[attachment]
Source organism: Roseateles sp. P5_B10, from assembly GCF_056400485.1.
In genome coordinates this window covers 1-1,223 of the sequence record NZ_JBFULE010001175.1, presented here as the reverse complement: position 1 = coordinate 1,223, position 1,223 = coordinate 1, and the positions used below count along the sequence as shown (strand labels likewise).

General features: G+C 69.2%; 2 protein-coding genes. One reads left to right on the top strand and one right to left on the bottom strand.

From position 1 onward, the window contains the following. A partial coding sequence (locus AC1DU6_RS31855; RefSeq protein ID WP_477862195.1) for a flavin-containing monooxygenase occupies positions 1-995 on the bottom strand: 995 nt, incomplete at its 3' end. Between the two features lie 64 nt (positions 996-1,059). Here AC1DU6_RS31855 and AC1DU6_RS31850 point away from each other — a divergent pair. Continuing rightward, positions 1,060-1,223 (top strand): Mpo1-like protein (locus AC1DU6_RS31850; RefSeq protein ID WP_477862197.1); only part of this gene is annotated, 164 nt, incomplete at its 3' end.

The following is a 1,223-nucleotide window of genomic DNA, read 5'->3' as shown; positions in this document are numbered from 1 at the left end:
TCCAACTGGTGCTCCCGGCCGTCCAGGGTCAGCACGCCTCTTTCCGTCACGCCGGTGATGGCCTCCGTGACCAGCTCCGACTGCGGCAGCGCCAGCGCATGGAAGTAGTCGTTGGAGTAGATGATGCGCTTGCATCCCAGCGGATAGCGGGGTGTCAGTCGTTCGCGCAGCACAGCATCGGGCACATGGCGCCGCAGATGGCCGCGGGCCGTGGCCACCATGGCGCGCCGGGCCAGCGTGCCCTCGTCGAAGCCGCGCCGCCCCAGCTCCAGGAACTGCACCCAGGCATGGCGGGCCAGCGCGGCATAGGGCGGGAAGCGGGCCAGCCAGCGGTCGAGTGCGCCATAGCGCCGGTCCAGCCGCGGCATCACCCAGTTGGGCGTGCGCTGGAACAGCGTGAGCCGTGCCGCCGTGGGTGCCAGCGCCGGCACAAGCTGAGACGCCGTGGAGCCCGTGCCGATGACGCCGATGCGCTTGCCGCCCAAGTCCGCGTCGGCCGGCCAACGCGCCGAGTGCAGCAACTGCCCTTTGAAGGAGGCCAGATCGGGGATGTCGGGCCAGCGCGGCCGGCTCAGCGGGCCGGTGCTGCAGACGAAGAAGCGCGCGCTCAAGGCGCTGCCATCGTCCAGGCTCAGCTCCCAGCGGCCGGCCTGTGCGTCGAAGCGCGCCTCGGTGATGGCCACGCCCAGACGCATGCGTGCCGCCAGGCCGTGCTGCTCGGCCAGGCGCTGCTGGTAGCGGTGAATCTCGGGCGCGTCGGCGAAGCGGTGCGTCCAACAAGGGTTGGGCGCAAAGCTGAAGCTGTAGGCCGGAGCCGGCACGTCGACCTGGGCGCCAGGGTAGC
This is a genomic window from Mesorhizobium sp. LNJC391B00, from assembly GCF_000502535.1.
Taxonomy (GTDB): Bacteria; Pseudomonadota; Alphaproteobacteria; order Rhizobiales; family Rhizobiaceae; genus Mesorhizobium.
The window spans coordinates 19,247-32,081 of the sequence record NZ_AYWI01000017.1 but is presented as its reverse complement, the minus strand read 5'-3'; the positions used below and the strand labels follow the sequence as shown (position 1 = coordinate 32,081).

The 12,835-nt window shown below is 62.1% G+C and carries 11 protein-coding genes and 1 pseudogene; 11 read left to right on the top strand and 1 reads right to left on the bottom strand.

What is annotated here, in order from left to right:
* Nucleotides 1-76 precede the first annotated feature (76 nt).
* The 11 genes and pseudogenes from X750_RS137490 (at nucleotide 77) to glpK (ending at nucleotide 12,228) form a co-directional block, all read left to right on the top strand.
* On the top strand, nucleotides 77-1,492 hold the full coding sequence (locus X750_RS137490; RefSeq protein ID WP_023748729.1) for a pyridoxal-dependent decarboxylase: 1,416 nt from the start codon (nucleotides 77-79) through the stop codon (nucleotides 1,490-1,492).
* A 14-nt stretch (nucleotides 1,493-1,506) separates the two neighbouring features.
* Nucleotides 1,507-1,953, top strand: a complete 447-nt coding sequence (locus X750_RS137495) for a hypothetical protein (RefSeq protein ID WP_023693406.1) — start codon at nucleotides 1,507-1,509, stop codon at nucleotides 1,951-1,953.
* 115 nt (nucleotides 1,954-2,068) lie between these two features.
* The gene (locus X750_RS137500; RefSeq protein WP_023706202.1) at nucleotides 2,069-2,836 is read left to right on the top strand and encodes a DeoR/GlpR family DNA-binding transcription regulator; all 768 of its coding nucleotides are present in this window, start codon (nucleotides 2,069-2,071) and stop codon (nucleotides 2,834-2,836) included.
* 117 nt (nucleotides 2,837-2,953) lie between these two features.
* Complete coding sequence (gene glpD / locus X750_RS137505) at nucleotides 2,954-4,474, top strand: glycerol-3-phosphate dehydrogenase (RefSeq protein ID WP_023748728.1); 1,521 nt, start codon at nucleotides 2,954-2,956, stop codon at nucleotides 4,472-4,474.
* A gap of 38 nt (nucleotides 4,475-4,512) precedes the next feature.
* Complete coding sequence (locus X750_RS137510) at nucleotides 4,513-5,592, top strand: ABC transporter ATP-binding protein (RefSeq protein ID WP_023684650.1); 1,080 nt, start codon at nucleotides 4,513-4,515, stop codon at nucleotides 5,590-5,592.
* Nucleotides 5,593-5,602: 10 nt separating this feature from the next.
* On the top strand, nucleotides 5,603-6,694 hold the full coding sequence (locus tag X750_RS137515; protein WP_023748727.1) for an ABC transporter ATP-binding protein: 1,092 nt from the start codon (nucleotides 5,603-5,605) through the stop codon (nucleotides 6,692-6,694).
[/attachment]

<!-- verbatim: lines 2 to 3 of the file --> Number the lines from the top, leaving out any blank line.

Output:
In genome coordinates this window covers 1-1,223 of the sequence record NZ_JBFULE010001175.1, presented here as the reverse complement: position 1 = coordinate 1,223, position 1,223 = coordinate 1, and the positions used below count along the sequence as shown (strand labels likewise).

General features: G+C 69.2%; 2 protein-coding genes. One reads left to right on the top strand and one right to left on the bottom strand.